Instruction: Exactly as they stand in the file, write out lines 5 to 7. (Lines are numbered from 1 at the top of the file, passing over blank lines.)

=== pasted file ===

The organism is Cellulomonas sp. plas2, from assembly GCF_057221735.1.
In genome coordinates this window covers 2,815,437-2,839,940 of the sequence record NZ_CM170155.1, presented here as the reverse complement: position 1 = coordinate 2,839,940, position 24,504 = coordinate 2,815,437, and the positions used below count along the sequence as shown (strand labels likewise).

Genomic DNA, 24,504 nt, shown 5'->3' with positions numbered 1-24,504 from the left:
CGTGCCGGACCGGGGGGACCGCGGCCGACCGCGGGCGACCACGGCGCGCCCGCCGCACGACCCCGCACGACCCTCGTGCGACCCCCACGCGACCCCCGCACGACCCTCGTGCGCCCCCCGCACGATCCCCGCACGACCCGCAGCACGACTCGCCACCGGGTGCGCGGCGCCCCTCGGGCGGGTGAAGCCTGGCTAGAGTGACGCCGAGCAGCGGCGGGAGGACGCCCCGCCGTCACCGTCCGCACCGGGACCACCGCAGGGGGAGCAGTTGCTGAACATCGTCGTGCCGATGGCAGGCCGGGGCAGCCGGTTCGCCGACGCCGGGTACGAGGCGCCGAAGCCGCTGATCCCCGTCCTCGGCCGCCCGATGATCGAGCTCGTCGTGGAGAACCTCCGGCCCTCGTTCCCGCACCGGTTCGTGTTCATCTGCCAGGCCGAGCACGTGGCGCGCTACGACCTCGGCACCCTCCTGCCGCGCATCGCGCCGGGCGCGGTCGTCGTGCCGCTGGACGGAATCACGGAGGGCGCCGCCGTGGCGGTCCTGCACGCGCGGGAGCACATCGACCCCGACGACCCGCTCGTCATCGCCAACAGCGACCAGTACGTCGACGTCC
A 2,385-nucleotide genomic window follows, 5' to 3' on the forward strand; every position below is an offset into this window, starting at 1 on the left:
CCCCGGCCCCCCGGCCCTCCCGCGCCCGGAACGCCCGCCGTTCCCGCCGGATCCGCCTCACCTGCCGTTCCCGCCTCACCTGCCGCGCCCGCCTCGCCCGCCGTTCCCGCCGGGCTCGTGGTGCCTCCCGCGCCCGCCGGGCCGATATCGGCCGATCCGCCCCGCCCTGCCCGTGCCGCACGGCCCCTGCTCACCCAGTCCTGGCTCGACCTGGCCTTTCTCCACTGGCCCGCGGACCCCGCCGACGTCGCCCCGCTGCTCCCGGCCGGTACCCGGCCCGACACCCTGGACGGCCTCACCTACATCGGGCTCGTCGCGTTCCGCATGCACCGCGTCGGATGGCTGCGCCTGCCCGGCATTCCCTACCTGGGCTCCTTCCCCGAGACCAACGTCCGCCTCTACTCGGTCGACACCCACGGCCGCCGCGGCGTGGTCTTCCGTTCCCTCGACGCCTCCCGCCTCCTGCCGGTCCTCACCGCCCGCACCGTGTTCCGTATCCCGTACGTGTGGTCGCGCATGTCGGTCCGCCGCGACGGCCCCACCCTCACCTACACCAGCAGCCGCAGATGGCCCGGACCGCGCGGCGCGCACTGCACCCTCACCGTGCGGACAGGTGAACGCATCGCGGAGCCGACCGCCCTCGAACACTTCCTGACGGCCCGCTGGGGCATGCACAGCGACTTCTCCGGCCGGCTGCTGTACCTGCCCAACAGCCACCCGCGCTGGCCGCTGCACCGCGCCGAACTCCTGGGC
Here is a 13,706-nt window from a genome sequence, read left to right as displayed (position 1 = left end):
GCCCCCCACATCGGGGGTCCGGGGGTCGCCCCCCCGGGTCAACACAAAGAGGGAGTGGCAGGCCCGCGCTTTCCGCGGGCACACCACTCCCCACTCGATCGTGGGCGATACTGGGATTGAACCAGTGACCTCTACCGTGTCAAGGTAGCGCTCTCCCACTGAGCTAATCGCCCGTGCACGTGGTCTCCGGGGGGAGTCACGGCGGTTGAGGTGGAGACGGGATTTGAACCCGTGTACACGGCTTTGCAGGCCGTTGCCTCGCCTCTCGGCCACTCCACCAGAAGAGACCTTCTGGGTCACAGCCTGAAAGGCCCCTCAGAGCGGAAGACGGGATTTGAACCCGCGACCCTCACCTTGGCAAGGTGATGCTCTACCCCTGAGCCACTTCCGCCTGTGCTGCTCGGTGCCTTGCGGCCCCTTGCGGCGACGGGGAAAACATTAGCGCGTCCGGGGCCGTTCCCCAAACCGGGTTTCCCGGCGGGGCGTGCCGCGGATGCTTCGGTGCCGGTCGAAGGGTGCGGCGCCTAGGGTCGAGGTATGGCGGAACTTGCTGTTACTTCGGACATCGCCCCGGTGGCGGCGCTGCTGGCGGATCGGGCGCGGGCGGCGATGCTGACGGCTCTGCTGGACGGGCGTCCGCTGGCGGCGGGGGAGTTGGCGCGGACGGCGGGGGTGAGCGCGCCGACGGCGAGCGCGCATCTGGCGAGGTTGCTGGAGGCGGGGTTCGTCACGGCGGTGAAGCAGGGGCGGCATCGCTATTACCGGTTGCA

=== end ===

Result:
A 2,385-nucleotide genomic window follows, 5' to 3' on the forward strand; every position below is an offset into this window, starting at 1 on the left:
CCCCGGCCCCCCGGCCCTCCCGCGCCCGGAACGCCCGCCGTTCCCGCCGGATCCGCCTCACCTGCCGTTCCCGCCTCACCTGCCGCGCCCGCCTCGCCCGCCGTTCCCGCCGGGCTCGTGGTGCCTCCCGCGCCCGCCGGGCCGATATCGGCCGATCCGCCCCGCCCTGCCCGTGCCGCACGGCCCCTGCTCACCCAGTCCTGGCTCGACCTGGCCTTTCTCCACTGGCCCGCGGACCCCGCCGACGTCGCCCCGCTGCTCCCGGCCGGTACCCGGCCCGACACCCTGGACGGCCTCACCTACATCGGGCTCGTCGCGTTCCGCATGCACCGCGTCGGATGGCTGCGCCTGCCCGGCATTCCCTACCTGGGCTCCTTCCCCGAGACCAACGTCCGCCTCTACTCGGTCGACACCCACGGCCGCCGCGGCGTGGTCTTCCGTTCCCTCGACGCCTCCCGCCTCCTGCCGGTCCTCACCGCCCGCACCGTGTTCCGTATCCCGTACGTGTGGTCGCGCATGTCGGTCCGCCGCGACGGCCCCACCCTCACCTACACCAGCAGCCGCAGATGGCCCGGACCGCGCGGCGCGCACTGCACCCTCACCGTGCGGACAGGTGAACGCATCGCGGAGCCGACCGCCCTCGAACACTTCCTGACGGCCCGCTGGGGCATGCACAGCGACTTCTCCGGCCGGCTGCTGTACCTGCCCAACAGCCACCCGCGCTGGCCGCTGCACCGCGCCGAACTCCTGGGC
Here is a 13,706-nt window from a genome sequence, read left to right as displayed (position 1 = left end):